Sunni Muslims are by far the largest denomination of Islam. They are also referred to as Ahlus Sunnah wal-Jamaa'h (Arabic: أهل السنة والجماعة) (people of the example (of Muhammad) and the community) which implies that they are the majority, or Ahl ul-Sunna (Arabic: أهل السنة; "The people of the example (of Muhammad)") for short. The word Sunni comes from the word sunna (Arabic : سنة ), which means the words and actions  or example of the Prophet of Islam, Muhammad. They represent the branch of Islam that accepted the caliphate of Abu Bakr due to him being chosen by majority, thus elections, or Shurah, in the caliphate being the first distinguishing factor in Sunni Islam. Most Sunni lawyers define themselves as those Muslims who are rooted in one of the four orthodox schools of Sunni law (Hanafi, Maliki, Shafii or Hanbali).
Shī‘a Islam, also Shi‘ite Islam or Shi‘ism (Arabic شيعة šīʿa), is the second largest denomination of the Islamic faith after Sunni Islam. Shias adhere to the teachings of Muhammad and the religious guidance of his family (who are referred to as the Ahl al-Bayt) or his descendents known as Shi'a Imams. Muhammad's bloodline continues only through his beloved daughter Fatima Zahra and cousin Ali which alongside the prophet's grandsons are the Ahl al-Bayt. Thus, Shi'as consider Muhammad's descendents as the true source of guidance while considering the first three ruling Sunni caliphs a historic occurrence and not something attached to faith. The singular/adjective form is šīʿī (شيعي.) and refers to a follower of the faction of Imam Ali according to the Shia ideology.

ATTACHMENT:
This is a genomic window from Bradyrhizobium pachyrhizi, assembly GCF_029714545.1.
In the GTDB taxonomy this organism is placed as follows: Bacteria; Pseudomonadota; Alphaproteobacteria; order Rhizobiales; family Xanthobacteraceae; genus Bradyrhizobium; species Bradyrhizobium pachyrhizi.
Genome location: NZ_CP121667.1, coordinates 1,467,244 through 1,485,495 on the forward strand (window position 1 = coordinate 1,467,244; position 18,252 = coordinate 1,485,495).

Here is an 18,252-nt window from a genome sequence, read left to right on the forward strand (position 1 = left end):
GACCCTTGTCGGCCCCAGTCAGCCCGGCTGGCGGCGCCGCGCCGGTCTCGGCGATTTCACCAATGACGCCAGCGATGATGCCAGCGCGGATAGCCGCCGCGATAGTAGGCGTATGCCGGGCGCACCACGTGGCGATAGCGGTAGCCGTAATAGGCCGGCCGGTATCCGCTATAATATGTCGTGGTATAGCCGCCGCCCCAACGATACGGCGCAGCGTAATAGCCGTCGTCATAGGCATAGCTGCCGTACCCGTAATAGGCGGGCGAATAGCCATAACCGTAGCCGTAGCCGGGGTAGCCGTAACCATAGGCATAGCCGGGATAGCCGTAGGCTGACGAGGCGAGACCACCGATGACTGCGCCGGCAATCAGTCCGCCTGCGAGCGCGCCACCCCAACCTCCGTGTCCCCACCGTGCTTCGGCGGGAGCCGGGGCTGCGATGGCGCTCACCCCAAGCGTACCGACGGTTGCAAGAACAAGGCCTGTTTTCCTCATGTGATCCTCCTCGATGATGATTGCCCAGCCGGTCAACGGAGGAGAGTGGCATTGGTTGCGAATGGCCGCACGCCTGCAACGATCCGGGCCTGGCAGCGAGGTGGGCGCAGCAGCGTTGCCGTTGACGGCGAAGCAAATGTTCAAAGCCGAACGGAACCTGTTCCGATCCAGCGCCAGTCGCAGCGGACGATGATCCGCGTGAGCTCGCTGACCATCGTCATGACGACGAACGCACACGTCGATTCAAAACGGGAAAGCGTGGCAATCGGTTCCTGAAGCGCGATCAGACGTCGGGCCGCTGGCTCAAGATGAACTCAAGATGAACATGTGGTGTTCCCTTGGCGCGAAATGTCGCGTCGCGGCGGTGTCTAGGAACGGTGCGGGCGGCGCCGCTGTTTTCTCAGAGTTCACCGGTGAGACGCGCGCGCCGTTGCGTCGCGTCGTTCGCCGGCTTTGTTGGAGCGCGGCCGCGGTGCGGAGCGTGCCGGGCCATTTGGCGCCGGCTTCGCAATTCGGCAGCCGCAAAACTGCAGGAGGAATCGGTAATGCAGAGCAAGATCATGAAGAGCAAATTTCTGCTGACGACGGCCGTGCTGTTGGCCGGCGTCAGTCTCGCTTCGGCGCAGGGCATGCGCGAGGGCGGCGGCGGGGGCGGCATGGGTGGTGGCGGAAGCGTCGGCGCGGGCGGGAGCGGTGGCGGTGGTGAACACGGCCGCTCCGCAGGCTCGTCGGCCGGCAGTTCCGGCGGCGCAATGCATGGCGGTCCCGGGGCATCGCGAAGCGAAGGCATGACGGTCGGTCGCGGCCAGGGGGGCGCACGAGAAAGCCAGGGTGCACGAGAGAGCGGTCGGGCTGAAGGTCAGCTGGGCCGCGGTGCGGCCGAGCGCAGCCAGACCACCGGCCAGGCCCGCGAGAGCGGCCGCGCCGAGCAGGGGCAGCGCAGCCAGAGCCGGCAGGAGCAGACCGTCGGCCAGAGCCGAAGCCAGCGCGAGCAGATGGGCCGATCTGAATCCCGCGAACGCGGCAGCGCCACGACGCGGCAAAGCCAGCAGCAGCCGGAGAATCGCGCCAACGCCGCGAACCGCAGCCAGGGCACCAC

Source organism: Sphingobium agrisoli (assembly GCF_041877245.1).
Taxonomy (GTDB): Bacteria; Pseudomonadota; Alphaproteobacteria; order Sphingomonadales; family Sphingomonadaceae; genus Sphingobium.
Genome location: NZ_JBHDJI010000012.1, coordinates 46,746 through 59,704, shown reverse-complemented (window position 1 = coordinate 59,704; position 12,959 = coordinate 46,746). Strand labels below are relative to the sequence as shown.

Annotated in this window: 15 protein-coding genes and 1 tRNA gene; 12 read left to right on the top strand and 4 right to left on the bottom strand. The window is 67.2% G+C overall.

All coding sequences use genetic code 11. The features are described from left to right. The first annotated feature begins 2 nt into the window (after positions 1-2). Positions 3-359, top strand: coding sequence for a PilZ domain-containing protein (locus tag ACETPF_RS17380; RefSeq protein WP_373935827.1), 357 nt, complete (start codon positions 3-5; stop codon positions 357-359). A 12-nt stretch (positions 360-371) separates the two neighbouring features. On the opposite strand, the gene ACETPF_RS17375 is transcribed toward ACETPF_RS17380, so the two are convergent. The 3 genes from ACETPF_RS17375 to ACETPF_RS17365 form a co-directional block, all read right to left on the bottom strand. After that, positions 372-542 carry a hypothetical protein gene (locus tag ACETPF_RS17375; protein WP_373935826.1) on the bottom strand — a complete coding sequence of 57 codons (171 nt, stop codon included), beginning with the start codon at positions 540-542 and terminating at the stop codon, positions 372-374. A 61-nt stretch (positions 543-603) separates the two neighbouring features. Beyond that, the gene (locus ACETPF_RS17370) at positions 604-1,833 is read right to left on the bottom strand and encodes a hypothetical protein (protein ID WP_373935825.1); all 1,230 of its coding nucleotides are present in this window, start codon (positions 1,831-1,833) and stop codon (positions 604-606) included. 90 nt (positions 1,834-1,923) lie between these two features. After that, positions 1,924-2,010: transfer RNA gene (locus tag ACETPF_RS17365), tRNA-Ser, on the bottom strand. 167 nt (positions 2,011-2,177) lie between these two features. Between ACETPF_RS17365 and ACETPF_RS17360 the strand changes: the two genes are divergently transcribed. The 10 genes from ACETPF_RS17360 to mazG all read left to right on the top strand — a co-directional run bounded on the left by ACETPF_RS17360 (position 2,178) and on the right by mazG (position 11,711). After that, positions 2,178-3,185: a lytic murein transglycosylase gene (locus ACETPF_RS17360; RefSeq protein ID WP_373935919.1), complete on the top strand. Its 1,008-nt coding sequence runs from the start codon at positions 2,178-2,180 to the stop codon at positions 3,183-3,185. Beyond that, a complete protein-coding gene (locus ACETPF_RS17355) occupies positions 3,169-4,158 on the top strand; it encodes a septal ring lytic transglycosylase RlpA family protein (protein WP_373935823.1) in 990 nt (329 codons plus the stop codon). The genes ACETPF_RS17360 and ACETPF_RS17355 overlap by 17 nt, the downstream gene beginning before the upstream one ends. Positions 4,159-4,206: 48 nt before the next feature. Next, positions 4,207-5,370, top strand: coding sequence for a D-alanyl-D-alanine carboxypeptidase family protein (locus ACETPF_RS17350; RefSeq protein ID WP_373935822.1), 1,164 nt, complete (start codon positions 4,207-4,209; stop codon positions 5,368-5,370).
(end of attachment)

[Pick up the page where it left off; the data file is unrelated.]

Shia Islam, like Sunni Islam, has at times been divided into many branches; however, only three of these currently have a significant number of followers. The best known and the one with most adherents is the Twelvers (اثنا عشرية iṯnāʿašariyya) which have a large percentage in Iran 90% and Iraq; the others are Ismaili, Sevener, and Zaidiyyah. Alawites and Druzes consider themselves Shias, although this is sometimes disputed by mainstream Shias. The Sufi orders among the Shias are the Alevi, Bektashi, Kubrawiya, Noorbakhshi, Oveyssi, Qizilbashi, Hamadani and Fatimid orders and denominations. Twenty percent of Turkey's population is Alevi while Lebanon and Syria have a large presence of Druze and Alawites.
The Kurds are an ethnic group who consider themselves to be indigenous to a region often referred to as Kurdistan, an area which includes adjacent parts of Iran, Iraq, Syria, and Turkey. Kurdish communities can also be found in Lebanon, Armenia, Azerbaijan (Kalbajar and Lachin, to the west of Nagorno Karabakh) and, in recent decades, some European countries and the United States (see Kurdish diaspora). Ethnically related to other Iranian peoples, they speak Kurdish, an Indo-European language of the Iranian branch. However, the Kurds' ethnic origins are uncertain.
According to Vladimir Minorsky There is no doubt that the term Mar (Medians) refers to Kurds. Furthermore he writes that in the curious Armenian manuscript containing samples of alphabets and languages, written some time before A.D. 1446, a prayer in Kurdish figures as specimen of the language of the Medians''.
· 1 decade ago